"On behalf of our entire team, I want to thank fans everywhere for their support this past week," Vancouver general manager Jim Benning said in a statement Sunday. "Our players, coaches and their families are grateful for the messages, and we all hope for a return to full health as soon as possible. Our focus continues to be on the health of everyone involved, and we are thankful for the extraordinary health care and guidance we have received from our team's medical staff, [British Columbia] health officials, and from NHL and NHLPA medical experts."

The other identified Canucks are forwards Travis Boyd, Jayce Hawryluk, Nils Hoglander, Bo Horvat, Zack MacEwen,  Marc MichaelisTyler Motte, Antoine Roussel and Brandon Sutter; defensemen Jalen ChatfieldAlexander EdlerQuinn Hughes and Tyler Myers; and goalies Thatcher Demko and Braden Holtby. Taxi squad players are not named.

"First and foremost, you just hope everyone's OK and no one has any serious side effects or anything from testing positive or catching COVID," said Flames defenseman Christopher Tanev, who played for the Canucks from 2010 through last season.

"Obviously that's the most important thing. Then going from there, who knows what's going to happen. The League's going to make the calls on all that, how long they're shut down and if we're going to play makeup games or whatnot. I think everyone's still waiting to see what happens with that."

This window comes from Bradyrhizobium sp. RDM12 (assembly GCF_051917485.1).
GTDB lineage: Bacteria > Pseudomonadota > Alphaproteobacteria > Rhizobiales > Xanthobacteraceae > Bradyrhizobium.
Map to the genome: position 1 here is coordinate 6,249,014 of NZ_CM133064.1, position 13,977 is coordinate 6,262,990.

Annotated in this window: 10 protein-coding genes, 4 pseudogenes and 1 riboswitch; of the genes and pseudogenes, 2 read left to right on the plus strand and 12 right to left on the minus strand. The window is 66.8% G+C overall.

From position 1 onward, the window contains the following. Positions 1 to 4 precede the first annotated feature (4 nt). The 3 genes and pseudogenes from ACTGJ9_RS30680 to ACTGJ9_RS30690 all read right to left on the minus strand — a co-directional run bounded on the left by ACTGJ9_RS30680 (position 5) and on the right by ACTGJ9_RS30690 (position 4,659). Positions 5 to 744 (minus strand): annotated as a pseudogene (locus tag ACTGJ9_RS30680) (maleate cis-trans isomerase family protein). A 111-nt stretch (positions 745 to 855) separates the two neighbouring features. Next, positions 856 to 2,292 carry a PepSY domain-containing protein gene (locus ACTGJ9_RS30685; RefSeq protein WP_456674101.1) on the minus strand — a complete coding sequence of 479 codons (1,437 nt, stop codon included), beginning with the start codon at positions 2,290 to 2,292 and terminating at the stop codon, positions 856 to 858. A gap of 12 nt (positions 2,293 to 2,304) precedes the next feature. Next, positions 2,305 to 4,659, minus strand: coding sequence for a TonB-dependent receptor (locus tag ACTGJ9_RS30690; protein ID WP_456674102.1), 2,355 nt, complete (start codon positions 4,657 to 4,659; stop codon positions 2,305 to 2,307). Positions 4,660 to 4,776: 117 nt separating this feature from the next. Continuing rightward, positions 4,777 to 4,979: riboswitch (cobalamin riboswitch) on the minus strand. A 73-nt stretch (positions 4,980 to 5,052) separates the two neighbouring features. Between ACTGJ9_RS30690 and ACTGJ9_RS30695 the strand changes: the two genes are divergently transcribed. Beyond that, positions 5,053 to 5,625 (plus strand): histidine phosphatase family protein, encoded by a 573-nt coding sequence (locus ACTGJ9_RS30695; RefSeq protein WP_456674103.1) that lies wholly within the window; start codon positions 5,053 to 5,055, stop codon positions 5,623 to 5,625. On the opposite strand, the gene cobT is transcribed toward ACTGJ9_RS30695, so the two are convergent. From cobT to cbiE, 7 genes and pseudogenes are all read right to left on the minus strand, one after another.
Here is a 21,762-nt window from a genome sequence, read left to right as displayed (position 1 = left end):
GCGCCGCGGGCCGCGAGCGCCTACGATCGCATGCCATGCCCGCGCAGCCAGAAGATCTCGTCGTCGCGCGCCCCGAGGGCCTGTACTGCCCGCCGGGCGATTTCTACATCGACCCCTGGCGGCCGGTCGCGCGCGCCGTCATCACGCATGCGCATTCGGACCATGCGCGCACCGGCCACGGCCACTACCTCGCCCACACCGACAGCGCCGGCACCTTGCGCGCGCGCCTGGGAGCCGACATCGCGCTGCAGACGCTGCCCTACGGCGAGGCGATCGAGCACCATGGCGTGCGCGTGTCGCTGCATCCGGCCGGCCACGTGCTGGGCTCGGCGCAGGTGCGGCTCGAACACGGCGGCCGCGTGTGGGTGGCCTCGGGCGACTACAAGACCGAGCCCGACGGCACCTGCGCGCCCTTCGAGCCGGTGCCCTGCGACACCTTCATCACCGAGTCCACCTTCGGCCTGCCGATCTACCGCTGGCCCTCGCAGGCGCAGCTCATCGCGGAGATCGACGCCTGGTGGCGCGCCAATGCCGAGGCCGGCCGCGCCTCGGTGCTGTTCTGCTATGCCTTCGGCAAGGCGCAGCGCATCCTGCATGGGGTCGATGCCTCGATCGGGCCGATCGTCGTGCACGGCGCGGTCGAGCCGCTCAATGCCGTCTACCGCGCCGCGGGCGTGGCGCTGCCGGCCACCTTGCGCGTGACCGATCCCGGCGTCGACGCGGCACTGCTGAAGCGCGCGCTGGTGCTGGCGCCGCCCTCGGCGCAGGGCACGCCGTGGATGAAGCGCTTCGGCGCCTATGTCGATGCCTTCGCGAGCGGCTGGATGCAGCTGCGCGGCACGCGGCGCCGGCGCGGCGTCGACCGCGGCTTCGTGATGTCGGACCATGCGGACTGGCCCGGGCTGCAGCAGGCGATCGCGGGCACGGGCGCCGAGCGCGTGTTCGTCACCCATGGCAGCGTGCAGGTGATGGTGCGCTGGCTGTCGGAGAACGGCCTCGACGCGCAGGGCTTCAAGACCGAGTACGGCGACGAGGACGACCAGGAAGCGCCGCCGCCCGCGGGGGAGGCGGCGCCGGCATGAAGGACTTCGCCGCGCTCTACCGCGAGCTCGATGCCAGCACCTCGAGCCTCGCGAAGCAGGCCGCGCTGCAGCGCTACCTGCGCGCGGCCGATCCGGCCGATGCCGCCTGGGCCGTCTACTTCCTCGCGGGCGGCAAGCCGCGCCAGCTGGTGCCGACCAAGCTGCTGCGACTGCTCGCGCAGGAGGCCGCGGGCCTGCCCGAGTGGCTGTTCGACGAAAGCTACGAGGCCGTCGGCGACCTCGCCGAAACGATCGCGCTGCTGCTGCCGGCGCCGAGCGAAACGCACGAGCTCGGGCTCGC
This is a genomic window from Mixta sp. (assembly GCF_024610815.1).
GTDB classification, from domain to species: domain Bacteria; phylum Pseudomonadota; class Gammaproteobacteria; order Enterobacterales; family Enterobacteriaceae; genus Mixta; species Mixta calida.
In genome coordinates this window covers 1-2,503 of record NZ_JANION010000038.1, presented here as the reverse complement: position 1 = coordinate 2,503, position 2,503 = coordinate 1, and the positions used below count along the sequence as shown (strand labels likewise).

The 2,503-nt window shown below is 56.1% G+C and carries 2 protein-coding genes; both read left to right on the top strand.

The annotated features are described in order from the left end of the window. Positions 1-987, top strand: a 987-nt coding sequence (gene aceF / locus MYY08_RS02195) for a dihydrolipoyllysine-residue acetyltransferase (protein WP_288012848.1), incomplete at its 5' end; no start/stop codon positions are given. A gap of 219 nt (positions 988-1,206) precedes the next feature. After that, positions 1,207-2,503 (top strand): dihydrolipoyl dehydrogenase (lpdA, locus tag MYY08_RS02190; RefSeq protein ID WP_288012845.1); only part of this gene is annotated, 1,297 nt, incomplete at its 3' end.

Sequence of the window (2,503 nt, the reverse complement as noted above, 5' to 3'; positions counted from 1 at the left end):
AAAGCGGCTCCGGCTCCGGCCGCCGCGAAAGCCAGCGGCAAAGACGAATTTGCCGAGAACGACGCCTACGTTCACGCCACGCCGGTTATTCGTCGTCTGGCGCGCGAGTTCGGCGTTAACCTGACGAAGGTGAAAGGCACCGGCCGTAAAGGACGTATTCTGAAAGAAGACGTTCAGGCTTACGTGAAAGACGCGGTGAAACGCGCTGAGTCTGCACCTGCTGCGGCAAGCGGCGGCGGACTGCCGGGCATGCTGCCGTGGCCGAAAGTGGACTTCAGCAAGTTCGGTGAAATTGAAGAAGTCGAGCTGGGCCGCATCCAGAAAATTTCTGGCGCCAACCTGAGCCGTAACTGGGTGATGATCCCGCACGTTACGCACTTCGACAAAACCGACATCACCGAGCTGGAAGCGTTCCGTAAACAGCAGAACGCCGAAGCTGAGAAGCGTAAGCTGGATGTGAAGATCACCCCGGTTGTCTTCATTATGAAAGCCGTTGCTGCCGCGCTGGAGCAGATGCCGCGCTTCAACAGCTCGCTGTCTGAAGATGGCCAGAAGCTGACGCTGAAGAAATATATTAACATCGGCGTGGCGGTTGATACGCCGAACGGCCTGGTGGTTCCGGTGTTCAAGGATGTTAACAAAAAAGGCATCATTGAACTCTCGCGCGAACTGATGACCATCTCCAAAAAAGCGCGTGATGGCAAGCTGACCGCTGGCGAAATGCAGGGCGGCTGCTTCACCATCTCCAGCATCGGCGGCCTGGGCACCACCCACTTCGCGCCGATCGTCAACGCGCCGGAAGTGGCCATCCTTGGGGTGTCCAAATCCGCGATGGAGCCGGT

The Canucks have not played since March 24, a 5-1 loss to the Jets. Utica, their American Hockey League affiliate, has not played since March 10 due to the AHL COVID-19 protocol. Utica had 10 games postponed, through Monday. It is scheduled to return Friday.

Vancouver is scheduled to play Monday and Wednesday at Edmonton.

"Whether we have someone that gets it or not, everyone is trying their best to abide by the protocols," Canucks forward J.T. Miller said last week. "The timing is obviously not great -- there's no good timing -- but it doesn't change anything. No matter what the circumstances, no one wants to get it, not one wants to spread it, nothing changes."

Miller and Vancouver defenseman Jordie Benn were sidelined at the start of the season due to protocol. Benn missed six games; Miller missed three.

Hamonic opted out of the NHL Return to Play last season while with the Flames, citing family concerns. His daughter was hospitalized with a respiratory virus as an infant, and he had a newborn son.

"It's a little scary about everything," Calgary forward Andrew Mangiapane said. "Obviously you don't want to catch COVID and all that. Little scary in that aspect. From our standpoint, we've got to make sure we're doing a good job even washing hands, wearing masks, just staying safe, staying safe when you go out, stuff like that. It's obviously scary, but hopefully things get back on track here soon and we figure out everything."

Ten games in the Scotia North Division have been postponed this season, all since March 22. The Montreal Canadiens had four home games postponed due to COVID-19 protocol from March 22-28.